The challenges posed to international security by nuclear, chemical, and biological weapons have recently reached levels of urgency not seen since the Cold War. There is an increasing demand for professionals in the field of Weapons of Mass Destruction (WMD) to tackle the challenges of today’s non-proliferation and disarmament agenda with a more integrated understanding of these issues. From 19 to 23 September, the Asser Institute in The Hague will host the thirteenth training programme on disarmament and non-proliferation of weapons of mass destruction, co-organized with the Organisation for the Prohibition of Chemical Weapons (OPCW).
During this intensive training programme, you will receive a comprehensive overview of non-proliferation and disarmament efforts regarding WMD. You will learn from renowned experts and practitioners and engage in active discussions about relevant topics and ongoing debates. The programme also provides you with the opportunity to build your professional network and connect with experts in the field, as well as with your fellow participants.
The registration fee includes lectures, study materials, study visits, water/tea/coffee and lunch during working days, one reception, and an opening dinner. It does not cover international travel costs, domestic travel to and from airports, accommodation, insurance, or other expenses.
All activities during the programme are conducted in English. Participants are therefore expected to have a good oral and written command of this language.
The proliferation of Weapons of Mass Destruction (biological, chemical and nuclear weapons) presents an incalculable risk to national, regional and global security, as well as human and environmental health. After years on the political sidelines, Weapons of Mass Destruction (biological, chemical and nuclear weapons) are again centre stage on the international security agenda. The war in Ukraine has highlighted the importance of maintaining the prohibition norm against the use of biological and chemical weapons, and robust international mechanisms including arms control measures to prevent nuclear escalation during conflicts.
The increased threat from nuclear weapons comes as nuclear arms control and non-proliferation regimes are disintegrating, nuclear-armed states are developing new weapons systems, and conflicts involving nuclear-armed states are erupting. Although the Cold War ended, the United States and Russia are still locked in a nuclear stand-off in which each side maintains hundreds of warheads ready to be launched at a moment’s notice.
Meanwhile, despite considerable success in curtailing chemical weapons proliferation and destroying stockpiles in the last decades, the increasing number of incidents in which chemical weapons have been used in recent years is a matter of grave concern. Questions on the possible erosion of the norm against the use of chemical weapons, how future use can be deterred, and how to strengthen the capacity of the Organisation for the Prohibition of Chemical Weapons (OPCW) to deal with these threats have come to the fore.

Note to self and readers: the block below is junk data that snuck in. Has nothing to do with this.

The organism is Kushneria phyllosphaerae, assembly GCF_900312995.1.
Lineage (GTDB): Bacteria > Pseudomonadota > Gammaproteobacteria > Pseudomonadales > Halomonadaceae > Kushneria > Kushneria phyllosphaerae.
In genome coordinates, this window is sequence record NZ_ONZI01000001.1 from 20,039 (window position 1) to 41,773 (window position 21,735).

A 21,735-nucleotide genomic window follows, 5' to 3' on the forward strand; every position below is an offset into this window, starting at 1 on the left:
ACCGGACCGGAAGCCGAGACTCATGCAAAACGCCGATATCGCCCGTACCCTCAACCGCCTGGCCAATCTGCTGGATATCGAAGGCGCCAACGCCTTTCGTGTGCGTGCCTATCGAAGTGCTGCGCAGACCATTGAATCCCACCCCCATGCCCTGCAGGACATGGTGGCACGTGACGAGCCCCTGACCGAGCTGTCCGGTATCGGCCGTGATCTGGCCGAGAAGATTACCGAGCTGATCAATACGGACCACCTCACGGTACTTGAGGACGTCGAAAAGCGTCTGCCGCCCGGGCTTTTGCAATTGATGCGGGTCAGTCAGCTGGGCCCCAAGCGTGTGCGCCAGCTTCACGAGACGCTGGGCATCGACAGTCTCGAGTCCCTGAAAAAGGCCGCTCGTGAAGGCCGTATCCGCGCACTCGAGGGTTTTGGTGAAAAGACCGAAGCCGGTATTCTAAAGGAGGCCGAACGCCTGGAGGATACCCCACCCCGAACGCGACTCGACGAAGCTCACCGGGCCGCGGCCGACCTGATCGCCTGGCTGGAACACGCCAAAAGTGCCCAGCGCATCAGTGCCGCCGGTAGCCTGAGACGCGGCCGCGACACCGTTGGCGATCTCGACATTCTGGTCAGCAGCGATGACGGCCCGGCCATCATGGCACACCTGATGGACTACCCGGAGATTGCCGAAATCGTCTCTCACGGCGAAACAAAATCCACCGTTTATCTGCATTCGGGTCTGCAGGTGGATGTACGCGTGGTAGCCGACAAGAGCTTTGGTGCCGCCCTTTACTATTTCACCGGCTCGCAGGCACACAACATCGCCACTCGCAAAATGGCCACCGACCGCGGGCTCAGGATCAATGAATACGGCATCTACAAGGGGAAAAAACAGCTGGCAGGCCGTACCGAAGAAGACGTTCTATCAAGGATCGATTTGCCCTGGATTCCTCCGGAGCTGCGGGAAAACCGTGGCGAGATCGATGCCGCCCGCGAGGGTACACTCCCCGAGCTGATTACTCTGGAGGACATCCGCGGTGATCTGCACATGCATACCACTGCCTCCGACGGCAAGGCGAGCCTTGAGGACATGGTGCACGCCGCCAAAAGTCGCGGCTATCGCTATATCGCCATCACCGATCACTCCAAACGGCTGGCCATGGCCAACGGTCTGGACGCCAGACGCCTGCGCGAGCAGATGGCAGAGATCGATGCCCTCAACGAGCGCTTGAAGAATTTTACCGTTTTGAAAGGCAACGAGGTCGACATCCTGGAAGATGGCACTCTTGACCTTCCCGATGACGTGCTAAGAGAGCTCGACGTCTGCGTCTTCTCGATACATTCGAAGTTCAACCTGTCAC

Moreover, the COVID-19 pandemic serves as a grim reminder of the imperative of curtailing the spread and use of biological weapons. The pandemic was not the result of the intentional use of the COVID-19 virus for military purposes but it has illustrated the catastrophic health and economic impacts of the spread of a novel pathogen of a nature which could be used for military purposes, and the global cooperation and array of measures needed should a bioweapon of this kind ever be used.
Finally, the rapid development of emerging and potentially destabilizing technologies, such as drone technologies, hypersonic ballistic missiles, artificial intelligence-enabled weapon systems, present new challenges to the existing global non-proliferation, disarmament and arms control systems. In particular, such new technologies exacerbate the risks of misunderstanding, new arms races, and escalation through miscalculation. It is necessary to bring emerging technologies into the ongoing debates about arms control in order to mitigate the risks of technological innovation.
How should we understand and deal with these new dynamics?
The annual training programme on disarmament and non-proliferation of WMD gives a comprehensive overview of the international legal and political regimes governing these weapons. It considers initiatives and progress on reducing risks associated with these weapons, reviews recent or current instances of WMD flashpoints and case studies of potential arms races, instability and escalation. Finally, it examines cutting-edge issues and developments that shape the future of our efforts to control weapons of mass destruction.
Participants will gain: